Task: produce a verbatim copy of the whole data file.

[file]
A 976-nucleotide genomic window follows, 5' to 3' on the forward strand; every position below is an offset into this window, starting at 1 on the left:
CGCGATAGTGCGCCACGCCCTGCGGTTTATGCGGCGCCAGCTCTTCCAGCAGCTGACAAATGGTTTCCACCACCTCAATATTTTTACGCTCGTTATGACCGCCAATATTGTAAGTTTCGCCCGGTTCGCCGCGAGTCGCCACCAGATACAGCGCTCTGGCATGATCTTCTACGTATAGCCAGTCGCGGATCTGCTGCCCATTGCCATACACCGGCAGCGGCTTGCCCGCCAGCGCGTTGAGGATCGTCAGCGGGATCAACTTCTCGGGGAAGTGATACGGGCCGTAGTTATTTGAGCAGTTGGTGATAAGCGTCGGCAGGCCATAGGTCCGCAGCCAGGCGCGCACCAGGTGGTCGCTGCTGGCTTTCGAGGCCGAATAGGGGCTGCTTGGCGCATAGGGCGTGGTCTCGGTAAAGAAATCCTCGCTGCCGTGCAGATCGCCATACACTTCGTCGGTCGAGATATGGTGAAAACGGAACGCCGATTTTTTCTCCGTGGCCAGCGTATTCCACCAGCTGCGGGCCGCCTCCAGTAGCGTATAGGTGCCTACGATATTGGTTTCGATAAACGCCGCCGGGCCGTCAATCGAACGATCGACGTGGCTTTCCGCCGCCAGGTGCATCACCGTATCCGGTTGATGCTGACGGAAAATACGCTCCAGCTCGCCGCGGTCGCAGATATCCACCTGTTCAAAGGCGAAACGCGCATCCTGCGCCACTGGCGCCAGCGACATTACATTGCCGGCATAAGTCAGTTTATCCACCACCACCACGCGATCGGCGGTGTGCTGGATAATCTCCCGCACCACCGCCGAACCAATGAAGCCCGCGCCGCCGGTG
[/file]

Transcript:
A 976-nucleotide genomic window follows, 5' to 3' on the forward strand; every position below is an offset into this window, starting at 1 on the left:
CGCGATAGTGCGCCACGCCCTGCGGTTTATGCGGCGCCAGCTCTTCCAGCAGCTGACAAATGGTTTCCACCACCTCAATATTTTTACGCTCGTTATGACCGCCAATATTGTAAGTTTCGCCCGGTTCGCCGCGAGTCGCCACCAGATACAGCGCTCTGGCATGATCTTCTACGTATAGCCAGTCGCGGATCTGCTGCCCATTGCCATACACCGGCAGCGGCTTGCCCGCCAGCGCGTTGAGGATCGTCAGCGGGATCAACTTCTCGGGGAAGTGATACGGGCCGTAGTTATTTGAGCAGTTGGTGATAAGCGTCGGCAGGCCATAGGTCCGCAGCCAGGCGCGCACCAGGTGGTCGCTGCTGGCTTTCGAGGCCGAATAGGGGCTGCTTGGCGCATAGGGCGTGGTCTCGGTAAAGAAATCCTCGCTGCCGTGCAGATCGCCATACACTTCGTCGGTCGAGATATGGTGAAAACGGAACGCCGATTTTTTCTCCGTGGCCAGCGTATTCCACCAGCTGCGGGCCGCCTCCAGTAGCGTATAGGTGCCTACGATATTGGTTTCGATAAACGCCGCCGGGCCGTCAATCGAACGATCGACGTGGCTTTCCGCCGCCAGGTGCATCACCGTATCCGGTTGATGCTGACGGAAAATACGCTCCAGCTCGCCGCGGTCGCAGATATCCACCTGTTCAAAGGCGAAACGCGCATCCTGCGCCACTGGCGCCAGCGACATTACATTGCCGGCATAAGTCAGTTTATCCACCACCACCACGCGATCGGCGGTGTGCTGGATAATCTCCCGCACCACCGCCGAACCAATGAAGCCCGCGCCGCCGGTG